Industry in crisis?

The Times They Are A-Changing. And so too is our industry as we know it today. Well, that much is certain if the Department of Transport has its way. As I write this article, our industry is in panic mode. Understandably so. Just in case you have been living on Mars, the Department of Transport (DoT) has proposed massive changes to the National Road Traffic Act.

As you will gather, the consequences of the proposals are just plain frightening. As RFA spokesperson Gavin Kelly points out, the mooted reductions in axle masses could result in a 12% decreased payload and a proportional 12% reduction in revenue to operators. “In some cases, operators could lose up to 5 t of payload. These costs would have to be passed on to the customer, and ultimately to the consumer,” he notes.

So why is the DoT proposing these changes? Essentially, they are meant to be aimed at relieving or reducing the load on the secondary network and revitalising the railways. Those are both brilliant concepts, but this is not the way to go. I say so for various reasons.

Firstly, the railways are doing a lousy job. When Maria Ramos took over, I rather naively believed that she would wave some sort of magic wand and fix things. That didn’t happen. And thus, while it may be cheaper to move goods via rail (that is questionable; delays are costly), many companies have no choice but to truck their goods around the country, and the continent for that matter.

Instead of protecting the rail industry, by forcing its usage, the railways need to be fixed. They need to provide a cost-effective, reliable service – then customers will go that route without being forced to do so via legislation.

Turning to the second issue, that of roads, it’s just not good enough to take trucks off the secondary roads. Are our roads in a a dire state of disrepair? Yes. The DoT is 100% right when it states that “most of the secondary road networks has reached a state of disintegration (sic)”. Are overloaded trucks contributing to their damage? Undoubtedly. But we need roads that are properly maintained; a first-world infrastructure that is capable of dealing with legally loaded trucks. The RFA has gathered that no funds are available to repair our roads. “The network has a five-year lifespan left before collapse,” warns Kelly. This situation is reminiscent of the United Kingdom in the 1970s. The British Royal Automobile Club (RAC) Foundation has just published a report called “The 1973-1975 Energy Crisis and its Impact on Transport”. According to the report, the 1970s were characterised by significant cuts in the roads budget, encouragement of freight transport to move from road to rail, a focus on railways expansion and development, and a shift in financing away from roads and towards public transport. Sounds familiar, doesn’t it? The problem is that these moves were ultimately not positive, leading the RAC Foundation to sound a recent warning that policy makers would do well to remember the lessons of that decade.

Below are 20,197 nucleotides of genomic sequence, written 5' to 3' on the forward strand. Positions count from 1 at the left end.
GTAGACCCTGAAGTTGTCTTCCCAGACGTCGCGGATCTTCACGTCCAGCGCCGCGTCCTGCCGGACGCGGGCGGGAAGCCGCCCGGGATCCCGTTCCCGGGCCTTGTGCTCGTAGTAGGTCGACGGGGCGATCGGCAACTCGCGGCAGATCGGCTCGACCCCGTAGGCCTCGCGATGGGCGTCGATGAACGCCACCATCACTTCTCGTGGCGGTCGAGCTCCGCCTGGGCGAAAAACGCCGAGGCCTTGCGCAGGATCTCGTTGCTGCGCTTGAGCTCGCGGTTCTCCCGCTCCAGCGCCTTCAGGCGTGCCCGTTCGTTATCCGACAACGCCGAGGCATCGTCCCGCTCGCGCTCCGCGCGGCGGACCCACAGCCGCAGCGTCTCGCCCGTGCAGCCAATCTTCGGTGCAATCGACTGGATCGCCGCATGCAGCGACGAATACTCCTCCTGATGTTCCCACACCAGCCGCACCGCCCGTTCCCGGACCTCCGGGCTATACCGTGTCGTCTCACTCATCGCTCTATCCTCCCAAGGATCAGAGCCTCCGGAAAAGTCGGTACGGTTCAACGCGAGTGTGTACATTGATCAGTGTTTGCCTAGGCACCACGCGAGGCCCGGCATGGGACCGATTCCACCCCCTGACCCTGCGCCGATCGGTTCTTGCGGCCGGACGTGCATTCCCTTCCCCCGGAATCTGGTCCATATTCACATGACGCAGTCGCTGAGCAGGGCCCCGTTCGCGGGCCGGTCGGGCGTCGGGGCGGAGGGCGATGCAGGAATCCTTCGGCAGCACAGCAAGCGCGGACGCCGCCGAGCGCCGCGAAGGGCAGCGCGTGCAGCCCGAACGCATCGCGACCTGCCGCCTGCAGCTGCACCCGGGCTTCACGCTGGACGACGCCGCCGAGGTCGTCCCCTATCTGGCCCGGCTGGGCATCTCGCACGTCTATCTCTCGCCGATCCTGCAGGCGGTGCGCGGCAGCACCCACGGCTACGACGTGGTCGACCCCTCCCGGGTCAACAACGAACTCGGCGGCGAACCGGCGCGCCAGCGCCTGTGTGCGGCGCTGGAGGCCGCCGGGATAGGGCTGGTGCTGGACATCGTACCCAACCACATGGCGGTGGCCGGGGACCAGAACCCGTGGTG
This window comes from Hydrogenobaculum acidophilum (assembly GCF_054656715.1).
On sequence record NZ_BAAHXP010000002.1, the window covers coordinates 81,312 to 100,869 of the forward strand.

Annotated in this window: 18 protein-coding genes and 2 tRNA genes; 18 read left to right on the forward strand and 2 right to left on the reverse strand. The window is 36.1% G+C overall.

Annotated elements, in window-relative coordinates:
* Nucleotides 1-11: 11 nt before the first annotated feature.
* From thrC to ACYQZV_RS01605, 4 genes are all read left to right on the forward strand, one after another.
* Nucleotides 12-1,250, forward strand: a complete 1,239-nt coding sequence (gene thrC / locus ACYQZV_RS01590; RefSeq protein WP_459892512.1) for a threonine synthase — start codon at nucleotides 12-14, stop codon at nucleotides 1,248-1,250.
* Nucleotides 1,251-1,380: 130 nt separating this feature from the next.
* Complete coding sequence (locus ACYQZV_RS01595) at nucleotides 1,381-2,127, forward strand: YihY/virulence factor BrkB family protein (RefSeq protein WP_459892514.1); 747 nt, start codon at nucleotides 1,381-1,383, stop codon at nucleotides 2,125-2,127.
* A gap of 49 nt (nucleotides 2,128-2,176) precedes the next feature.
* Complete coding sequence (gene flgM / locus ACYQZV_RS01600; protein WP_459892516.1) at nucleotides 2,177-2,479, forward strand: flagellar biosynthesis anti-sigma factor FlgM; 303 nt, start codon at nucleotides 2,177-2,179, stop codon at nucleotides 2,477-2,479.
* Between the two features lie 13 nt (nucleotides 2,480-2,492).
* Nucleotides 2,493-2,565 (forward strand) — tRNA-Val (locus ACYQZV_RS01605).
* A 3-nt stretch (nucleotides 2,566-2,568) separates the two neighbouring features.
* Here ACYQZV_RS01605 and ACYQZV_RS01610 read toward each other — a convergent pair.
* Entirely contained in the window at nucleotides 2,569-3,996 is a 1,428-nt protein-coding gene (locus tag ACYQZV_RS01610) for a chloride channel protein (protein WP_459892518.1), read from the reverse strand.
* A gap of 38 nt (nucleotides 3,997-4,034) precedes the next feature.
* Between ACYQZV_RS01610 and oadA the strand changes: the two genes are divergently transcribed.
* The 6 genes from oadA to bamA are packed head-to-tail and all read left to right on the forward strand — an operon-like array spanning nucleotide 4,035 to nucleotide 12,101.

“Investment in roads produces very high rates of return and, at a time when every penny counts, politicians have a duty to get as much for taxpayers’ money as they can. And there is a similar duty to think strategically. With infrastructure projects taking so long to become reality, plans for the future need to be made and acted upon now,” notes director of the RAC Foundation, Professor Stephen Glaister.

Much of the same is needed here. Government must invest in our roads. Then we need proper policing, to ensure that operators do not overload. Otherwise it’s pretty useless getting these trucks to “migrate to the primary (road) networks”. An overloaded truck will wreck any road – be it a secondary road or a primary road. So it’s pointless moving trucks (which may be overloaded) from secondary to primary roads. That’s akin to saying it’s not acceptable for criminals to rob poor households, but it’s just fine for criminals to prey on rich households. Come on guys, that’s just plain daft.

The problem here is the roads and the lack of policing. Not the trucks. So let’s not put the cart before the horse and attack the trucks. Instead, the DoT really needs to focus on the root causes of this messy situation: our crumbling roads and our ridiculously low levels of policing.

I have a third, very important, reason for saying that these proposals are wrong. All the stakeholders should be sitting down and chatting like grown-ups before anything like this happens. The proposals need to be put on hold and then a series of meetings needs to be planned – with the attendance of absolutely everyone who could be impacted. The railways need to be included – I wonder how they feel about suddenly being lumped with masses of extra freight? Quite panicked, I would image.

When Bob Dylan wrote his famous song, “The Times They Are A-Changin”, he made some valid points in this regard. He wasn’t writing about road networks, although some of the lyrics are almost fantastically apt. “Your old road is rapidly agin’,” he wrote. “Come senators, congressmen; please heed the call.”

I don’t think I could have put it better.

Published by

Focus on Transport

FOCUS on Transport and Logistics is the oldest and most respected transport and logistics publication in southern Africa.
Prev Municipal mismanagement
Next The proof is in the million
The proof is in the million